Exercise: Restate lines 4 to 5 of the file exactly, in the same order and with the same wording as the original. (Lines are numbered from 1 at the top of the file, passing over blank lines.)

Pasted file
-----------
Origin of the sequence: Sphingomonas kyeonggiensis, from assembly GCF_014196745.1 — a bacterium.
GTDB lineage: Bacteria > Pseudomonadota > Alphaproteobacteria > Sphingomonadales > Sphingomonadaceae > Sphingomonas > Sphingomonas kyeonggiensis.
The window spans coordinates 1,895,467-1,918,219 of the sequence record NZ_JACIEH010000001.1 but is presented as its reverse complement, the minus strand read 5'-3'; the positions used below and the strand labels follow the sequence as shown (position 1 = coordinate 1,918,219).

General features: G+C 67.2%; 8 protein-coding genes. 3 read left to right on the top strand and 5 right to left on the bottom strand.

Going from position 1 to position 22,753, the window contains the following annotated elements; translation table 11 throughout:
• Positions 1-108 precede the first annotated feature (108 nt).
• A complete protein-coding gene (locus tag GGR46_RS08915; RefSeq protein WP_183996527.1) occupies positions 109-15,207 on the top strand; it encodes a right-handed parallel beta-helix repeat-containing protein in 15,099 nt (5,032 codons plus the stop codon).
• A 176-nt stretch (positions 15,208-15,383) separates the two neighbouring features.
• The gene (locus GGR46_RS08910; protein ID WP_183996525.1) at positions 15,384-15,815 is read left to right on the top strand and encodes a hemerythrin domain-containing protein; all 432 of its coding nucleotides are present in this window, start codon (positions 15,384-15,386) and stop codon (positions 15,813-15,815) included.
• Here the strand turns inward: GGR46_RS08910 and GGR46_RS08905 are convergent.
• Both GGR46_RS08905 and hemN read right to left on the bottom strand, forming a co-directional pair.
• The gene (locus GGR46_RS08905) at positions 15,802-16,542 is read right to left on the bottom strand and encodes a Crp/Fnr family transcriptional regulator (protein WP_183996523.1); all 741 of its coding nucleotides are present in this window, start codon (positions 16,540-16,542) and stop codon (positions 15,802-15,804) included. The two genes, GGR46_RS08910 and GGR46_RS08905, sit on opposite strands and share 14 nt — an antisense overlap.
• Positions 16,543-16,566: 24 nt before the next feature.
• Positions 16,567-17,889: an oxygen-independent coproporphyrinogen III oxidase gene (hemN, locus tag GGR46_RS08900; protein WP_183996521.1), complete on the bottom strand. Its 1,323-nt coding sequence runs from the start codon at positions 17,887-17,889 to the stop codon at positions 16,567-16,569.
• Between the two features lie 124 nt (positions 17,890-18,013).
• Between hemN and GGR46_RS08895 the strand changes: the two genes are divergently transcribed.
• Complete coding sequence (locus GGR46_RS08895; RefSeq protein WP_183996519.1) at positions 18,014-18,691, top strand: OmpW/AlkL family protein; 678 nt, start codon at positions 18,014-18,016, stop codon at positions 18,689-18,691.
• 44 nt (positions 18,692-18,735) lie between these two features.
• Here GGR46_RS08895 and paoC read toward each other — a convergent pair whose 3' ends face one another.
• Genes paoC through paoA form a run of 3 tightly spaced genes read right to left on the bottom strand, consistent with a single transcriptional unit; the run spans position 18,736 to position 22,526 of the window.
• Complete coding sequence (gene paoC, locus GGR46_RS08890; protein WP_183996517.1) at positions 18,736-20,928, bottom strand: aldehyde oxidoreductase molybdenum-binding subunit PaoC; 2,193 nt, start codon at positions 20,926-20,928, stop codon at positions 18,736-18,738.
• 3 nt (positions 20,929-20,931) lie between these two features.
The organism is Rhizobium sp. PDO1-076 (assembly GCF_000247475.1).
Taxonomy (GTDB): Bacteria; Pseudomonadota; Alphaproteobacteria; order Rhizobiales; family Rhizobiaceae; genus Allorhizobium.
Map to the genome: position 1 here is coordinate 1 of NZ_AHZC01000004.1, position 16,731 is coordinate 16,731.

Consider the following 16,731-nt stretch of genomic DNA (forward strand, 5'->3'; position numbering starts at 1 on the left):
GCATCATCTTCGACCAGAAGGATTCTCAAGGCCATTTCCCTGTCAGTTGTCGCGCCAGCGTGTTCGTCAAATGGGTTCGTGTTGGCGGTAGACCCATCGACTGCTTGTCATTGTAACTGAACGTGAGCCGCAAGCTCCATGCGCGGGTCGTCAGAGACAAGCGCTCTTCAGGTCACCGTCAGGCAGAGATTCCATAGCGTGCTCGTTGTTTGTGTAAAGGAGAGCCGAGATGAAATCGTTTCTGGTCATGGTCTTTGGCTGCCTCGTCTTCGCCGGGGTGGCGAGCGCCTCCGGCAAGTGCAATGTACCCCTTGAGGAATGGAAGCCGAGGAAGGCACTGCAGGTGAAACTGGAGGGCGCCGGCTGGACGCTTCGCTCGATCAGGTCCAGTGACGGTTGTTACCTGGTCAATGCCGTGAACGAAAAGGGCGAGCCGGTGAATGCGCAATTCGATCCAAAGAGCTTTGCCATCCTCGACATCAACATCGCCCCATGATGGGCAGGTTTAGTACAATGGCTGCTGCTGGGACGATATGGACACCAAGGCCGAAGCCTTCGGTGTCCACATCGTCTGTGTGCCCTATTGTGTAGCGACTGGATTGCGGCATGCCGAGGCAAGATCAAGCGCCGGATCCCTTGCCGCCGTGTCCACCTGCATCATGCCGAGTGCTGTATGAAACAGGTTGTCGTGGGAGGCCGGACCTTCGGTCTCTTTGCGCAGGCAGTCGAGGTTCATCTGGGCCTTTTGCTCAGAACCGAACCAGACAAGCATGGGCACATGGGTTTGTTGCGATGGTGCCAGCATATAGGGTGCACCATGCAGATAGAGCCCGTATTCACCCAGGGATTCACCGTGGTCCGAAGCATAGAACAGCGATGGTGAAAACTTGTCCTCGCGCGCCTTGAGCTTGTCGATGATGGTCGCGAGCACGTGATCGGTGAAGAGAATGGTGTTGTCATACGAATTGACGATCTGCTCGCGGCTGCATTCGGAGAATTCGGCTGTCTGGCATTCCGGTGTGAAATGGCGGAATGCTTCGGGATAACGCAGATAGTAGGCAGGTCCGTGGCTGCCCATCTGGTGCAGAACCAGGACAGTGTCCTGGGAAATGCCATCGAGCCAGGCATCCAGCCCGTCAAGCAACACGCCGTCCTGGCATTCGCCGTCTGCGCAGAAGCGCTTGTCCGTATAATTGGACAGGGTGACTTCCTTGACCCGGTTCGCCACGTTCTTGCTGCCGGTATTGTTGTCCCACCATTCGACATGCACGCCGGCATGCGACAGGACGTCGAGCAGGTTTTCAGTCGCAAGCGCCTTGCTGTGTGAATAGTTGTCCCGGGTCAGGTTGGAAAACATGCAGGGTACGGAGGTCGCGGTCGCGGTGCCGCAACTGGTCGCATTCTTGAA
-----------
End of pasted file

General features: G+C 67.2%; 8 protein-coding genes. 3 read left to right on the top strand and 5 right to left on the bottom strand.

Going from position 1 to position 22,753, the window contains the following annotated elements; translation table 11 throughout: